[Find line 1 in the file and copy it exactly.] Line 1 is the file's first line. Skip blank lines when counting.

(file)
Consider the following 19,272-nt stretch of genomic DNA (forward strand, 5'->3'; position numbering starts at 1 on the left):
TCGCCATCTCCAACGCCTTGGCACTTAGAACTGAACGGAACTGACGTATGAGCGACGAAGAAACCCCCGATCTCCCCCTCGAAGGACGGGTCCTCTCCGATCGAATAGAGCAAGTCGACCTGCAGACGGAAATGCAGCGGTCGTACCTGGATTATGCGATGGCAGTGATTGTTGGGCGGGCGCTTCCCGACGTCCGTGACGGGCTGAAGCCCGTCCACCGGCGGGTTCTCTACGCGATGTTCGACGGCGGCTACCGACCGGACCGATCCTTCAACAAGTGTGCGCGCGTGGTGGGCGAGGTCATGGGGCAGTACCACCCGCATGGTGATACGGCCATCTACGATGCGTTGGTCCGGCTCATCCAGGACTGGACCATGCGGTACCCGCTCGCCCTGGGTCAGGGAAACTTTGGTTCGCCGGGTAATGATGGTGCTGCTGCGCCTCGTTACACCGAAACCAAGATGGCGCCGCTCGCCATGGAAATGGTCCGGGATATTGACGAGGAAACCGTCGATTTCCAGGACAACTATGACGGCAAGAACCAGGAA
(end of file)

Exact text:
Consider the following 19,272-nt stretch of genomic DNA (forward strand, 5'->3'; position numbering starts at 1 on the left):